23 June 2011

Flora Focus: Yellow Bells

Yellow bells are, for me at least, one of Austin's quintessential drought-tolerant flowering bushes. They get about 6-7' tall and nearly as wide, and when they really get going, they're packed with bright yellow bell-shaped flowers like this one:



They have among the largest flowers of the native drought-tolerant species, and the density of the flowers is also pretty extraordinary. Plus they're yellow. So I pretty much always knew that we'd have at least one of these plants. Our landscape designer didn't include any, but at our last meeting I asked about adding one behind our agave, and she sketched one in.

Then, when shopping for plants, I was looking for a one-gallon yellow bell but found 4" pots instead for just a few bucks each. On a whim, I decided to buy four. (Maybe they were four for ten dollars? I don't remember.) Anyway, I knew that starting smaller would mean they would take longer to reach a good size, but I'd been spending so much on plants (and so much time digging holes for plants) that I was happy to put in the time to save some cash (and digging effort).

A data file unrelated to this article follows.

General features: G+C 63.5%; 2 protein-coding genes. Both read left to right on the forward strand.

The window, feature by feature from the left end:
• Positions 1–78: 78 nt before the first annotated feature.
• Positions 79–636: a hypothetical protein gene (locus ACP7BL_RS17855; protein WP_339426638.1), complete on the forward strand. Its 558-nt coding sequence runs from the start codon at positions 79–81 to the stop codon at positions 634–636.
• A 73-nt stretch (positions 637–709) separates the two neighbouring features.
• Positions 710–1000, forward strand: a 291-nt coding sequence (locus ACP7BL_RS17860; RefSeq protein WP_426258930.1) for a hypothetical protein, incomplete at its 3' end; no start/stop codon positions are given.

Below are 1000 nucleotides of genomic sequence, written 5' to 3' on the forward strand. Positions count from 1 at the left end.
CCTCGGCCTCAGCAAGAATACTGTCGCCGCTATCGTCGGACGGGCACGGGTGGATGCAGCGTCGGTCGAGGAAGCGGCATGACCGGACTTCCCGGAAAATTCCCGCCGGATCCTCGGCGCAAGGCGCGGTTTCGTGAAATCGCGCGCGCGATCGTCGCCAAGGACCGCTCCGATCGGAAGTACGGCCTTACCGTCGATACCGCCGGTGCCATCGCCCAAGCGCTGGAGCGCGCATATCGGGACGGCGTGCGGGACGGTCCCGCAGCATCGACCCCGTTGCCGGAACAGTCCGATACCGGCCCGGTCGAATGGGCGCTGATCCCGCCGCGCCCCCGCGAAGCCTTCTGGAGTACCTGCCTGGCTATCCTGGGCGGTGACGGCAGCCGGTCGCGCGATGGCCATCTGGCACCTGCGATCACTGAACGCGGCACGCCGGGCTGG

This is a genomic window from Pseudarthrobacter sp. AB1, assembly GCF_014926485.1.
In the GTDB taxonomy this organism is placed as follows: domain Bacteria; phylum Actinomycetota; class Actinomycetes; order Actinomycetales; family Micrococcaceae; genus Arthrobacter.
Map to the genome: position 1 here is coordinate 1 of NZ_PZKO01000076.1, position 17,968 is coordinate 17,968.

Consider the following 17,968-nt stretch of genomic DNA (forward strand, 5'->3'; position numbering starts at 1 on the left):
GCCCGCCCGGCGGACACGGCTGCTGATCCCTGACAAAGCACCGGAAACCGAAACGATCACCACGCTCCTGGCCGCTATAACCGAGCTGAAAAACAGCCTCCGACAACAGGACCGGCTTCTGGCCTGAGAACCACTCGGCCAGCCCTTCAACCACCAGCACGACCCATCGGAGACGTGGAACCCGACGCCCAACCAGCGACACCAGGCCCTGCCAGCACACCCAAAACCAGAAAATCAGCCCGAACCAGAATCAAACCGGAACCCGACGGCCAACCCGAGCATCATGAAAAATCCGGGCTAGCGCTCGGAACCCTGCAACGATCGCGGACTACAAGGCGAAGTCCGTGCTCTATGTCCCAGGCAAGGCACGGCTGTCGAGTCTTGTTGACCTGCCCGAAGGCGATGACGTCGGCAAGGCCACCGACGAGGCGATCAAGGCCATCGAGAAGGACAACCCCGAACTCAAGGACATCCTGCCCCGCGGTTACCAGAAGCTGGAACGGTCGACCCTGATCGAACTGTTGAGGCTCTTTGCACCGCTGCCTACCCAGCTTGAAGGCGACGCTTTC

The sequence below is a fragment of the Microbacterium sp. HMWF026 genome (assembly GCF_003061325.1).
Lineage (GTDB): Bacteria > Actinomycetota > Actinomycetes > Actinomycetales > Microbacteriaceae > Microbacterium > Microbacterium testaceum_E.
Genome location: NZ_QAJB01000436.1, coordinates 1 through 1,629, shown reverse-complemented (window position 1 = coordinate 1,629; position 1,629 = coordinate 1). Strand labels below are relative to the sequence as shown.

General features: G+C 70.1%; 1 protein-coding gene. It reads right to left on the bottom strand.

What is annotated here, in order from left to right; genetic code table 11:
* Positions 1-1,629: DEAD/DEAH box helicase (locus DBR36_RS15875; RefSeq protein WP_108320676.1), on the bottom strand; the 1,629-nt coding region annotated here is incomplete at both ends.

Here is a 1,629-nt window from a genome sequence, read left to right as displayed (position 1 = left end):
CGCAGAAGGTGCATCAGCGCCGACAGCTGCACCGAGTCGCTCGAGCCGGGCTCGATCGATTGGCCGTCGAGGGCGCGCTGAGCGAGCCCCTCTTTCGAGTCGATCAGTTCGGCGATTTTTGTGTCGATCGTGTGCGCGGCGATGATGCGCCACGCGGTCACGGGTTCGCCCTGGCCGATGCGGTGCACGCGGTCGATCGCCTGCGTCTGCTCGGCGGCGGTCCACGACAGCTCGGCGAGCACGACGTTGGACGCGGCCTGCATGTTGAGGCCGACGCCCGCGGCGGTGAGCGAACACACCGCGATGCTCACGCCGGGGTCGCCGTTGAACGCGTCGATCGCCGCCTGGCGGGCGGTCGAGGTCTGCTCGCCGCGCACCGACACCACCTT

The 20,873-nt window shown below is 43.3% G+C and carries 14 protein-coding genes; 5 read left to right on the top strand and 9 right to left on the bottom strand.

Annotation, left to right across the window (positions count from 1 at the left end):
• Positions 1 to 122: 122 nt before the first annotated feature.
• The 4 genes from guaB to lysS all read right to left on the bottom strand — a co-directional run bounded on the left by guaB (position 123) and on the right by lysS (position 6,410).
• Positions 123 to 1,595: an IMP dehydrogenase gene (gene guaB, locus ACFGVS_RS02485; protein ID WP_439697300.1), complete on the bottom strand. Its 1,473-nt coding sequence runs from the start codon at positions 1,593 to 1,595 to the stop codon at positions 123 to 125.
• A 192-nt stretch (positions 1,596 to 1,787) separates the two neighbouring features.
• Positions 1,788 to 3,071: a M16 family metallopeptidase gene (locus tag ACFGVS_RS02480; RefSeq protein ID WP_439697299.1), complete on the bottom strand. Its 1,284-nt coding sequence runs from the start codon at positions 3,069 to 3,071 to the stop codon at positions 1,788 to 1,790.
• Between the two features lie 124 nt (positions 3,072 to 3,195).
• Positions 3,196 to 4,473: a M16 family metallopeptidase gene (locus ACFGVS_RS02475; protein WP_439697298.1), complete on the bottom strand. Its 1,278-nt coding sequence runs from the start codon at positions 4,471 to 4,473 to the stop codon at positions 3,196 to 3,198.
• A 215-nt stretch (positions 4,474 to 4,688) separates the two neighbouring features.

The plan had called for a typical agave -- huge and green (or bluish-green) -- but when we decided on the variegated desmettiana, we landed on the happy accident of the yellow bells perfectly complementing the green and yellow of our special little agave.



(Imagine the yellow bells bigger and yellower. And swaying gently in the breeze. And while we're imagining things, imagine that it's a perfect 75 degrees out....)

But what to do with the other three plants? Our landscape designer had planned for a small planting bed at the back of the guest bedroom, containing another plumbago plant, a rose, and another tall grass (similar to the fountain grass we put in front of the garage). But that bed would pretty much only be visible from the vegetable garden area (the window is too high for it to even be visible from the guest room), so it didn't seem like a space where we needed to get all creative with different types of plants. Three yellow bells back there would do just fine. So I "edged" a curvy bed with river rock and planted the three yellow bells in a line.



By the way, it absolutely amazes me that flowers know how to grow themselves just right every time. Yellow bell flowers start out as these little green buds, then grow bigger and turn yellow, then keep growing, growing, growing until they finally pop open into perfect yellow, uh, bells.



I know they're pretty small and sparse right now, but they've actually grown a lot just since I planted them, and I'm optimistic that yellow bells will be just the thing for the agave corner and the bed behind the guest room.

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